Thursday, December 25, 2014

What's a Blackball?: A Wired Q&A

Why electronic music?
Do at risk-youth and correctional inmates really need to play synthesisers?
Contemporary, mainstream music is called "pop" for a very good reason. While current musical trends may seem disposable and insubstantial, they represent the music that most people listen and relate to. Yet music education is based on traditional models: classical instruments and content, sight-reading, theory and drilling.
We're missing a precious opportunity to reach out the marginalized with the music that means most to them.

Isn't electronic music technology bulky, expensive and hard to use?
Yes, which is why Blackball proffers regularly-scheduled classroom workshops with hands-on access to instruments and equipment, along with a fun, interactive immersion in the methods, technologies and origins of electronic music.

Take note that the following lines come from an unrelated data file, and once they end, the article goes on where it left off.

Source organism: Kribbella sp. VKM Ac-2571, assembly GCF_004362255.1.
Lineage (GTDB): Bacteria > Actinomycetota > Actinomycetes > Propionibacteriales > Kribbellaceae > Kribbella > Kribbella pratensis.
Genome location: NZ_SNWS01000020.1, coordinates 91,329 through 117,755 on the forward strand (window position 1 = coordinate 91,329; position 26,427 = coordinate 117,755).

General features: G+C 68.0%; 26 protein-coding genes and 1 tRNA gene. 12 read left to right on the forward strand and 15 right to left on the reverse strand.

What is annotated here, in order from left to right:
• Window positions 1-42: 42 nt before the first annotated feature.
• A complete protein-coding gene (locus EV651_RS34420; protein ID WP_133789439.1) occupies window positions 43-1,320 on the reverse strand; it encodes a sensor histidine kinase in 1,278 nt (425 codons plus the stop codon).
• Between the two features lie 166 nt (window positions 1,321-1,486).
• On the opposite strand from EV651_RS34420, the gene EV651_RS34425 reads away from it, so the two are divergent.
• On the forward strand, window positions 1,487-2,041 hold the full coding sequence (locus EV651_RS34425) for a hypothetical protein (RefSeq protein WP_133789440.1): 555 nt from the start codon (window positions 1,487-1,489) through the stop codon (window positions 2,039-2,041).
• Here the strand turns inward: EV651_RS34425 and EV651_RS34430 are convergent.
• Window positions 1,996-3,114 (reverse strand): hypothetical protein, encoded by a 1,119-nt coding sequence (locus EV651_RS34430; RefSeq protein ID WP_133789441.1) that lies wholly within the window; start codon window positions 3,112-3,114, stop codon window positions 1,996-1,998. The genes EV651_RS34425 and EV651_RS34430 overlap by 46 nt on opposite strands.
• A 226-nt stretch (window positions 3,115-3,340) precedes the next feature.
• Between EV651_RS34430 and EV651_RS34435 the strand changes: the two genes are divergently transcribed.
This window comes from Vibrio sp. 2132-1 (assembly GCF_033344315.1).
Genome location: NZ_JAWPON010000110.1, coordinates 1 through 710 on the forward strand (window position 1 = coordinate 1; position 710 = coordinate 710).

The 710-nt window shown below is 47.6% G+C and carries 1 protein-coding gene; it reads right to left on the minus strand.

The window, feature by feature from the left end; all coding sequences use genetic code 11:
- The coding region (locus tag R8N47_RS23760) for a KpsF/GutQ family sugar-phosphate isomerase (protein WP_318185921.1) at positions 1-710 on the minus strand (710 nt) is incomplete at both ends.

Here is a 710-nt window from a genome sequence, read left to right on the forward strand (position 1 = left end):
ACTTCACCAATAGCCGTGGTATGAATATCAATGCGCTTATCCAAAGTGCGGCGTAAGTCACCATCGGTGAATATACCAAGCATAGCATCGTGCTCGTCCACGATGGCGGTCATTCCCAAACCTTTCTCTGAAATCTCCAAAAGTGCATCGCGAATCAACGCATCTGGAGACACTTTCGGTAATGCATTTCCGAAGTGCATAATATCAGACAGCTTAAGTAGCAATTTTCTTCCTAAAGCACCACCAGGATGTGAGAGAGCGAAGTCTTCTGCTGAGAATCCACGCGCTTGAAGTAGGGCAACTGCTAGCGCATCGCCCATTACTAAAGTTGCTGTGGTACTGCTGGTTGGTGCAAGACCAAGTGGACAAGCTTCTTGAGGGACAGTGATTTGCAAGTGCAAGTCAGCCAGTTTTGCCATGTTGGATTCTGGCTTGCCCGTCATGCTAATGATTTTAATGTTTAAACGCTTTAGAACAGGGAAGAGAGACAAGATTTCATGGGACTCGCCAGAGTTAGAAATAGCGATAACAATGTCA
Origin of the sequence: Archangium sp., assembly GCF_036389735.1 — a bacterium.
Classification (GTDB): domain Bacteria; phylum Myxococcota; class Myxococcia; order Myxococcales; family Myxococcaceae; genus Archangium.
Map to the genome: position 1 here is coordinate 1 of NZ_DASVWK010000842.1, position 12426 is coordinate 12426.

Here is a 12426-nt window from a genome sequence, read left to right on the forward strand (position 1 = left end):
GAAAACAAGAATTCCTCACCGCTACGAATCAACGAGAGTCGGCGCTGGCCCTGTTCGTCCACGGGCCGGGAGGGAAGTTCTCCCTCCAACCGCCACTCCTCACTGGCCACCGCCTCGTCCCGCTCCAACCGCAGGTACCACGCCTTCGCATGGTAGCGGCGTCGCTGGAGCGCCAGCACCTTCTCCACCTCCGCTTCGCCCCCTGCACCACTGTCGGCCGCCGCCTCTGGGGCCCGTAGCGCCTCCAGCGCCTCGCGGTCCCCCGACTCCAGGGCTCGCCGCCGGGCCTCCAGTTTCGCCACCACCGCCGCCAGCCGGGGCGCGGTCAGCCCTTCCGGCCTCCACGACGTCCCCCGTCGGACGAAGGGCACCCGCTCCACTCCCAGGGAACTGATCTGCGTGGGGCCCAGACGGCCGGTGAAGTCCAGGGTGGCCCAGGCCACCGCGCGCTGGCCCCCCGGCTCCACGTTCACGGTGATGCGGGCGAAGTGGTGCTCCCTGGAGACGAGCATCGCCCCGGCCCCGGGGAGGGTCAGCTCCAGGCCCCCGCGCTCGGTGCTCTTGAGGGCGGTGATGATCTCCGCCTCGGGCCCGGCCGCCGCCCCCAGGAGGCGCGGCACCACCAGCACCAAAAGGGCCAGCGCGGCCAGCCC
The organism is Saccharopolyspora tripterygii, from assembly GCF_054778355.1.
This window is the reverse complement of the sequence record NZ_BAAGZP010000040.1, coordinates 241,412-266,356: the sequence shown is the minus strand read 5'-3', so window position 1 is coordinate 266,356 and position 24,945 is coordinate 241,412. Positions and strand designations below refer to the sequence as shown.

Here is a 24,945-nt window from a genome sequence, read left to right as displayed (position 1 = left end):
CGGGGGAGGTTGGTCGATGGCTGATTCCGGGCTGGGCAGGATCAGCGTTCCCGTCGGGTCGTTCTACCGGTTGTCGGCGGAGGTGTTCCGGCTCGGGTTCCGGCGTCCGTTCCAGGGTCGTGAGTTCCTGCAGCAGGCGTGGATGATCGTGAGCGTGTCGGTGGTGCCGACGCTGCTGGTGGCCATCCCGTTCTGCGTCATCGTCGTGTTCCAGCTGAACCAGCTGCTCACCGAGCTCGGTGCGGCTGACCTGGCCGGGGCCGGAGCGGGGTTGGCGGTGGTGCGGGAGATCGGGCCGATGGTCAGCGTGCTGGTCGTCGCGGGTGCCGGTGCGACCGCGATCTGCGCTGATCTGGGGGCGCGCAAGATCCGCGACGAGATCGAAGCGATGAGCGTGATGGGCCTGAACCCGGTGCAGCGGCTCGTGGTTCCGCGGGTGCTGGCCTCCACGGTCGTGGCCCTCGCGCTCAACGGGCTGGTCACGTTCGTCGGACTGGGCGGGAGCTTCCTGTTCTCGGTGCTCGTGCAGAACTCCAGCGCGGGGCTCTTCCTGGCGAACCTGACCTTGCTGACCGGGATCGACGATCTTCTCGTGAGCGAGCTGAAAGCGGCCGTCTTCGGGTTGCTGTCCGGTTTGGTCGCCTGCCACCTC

How does Blackball work?
  • Blackball began as a summer day-camp session at The Toronto Kiwanis Boys' and Girls' Clubs. Once-weekly after-school sessions are currently taking place at TKGBC.
  • Sessions are designed for up to 12 clients, with plans to expand to 2-4 after-school weekly sessions and 1-3 weekly summer day camp sessions.
  • Program delivery is "out of a car trunk," allowing Blackball to operate in multiple sites.
  • In 2016, Blackball will develop workshops for inmates in provincial and federal correctional facilities.
  • Blackball is 100 per cent donor-funded and free to all clients.
What is the impact?
Clients get:
musical smarts while navigating complex technology;
a taste for creative collaboration;
the self-esteem and confidence unique to the experience of musical performance and
transferable skills training unavailable elsewhere.

Blvckbvll is incorporated under the Canada Not-for-profit Corporations Act as of 29 September 2015.

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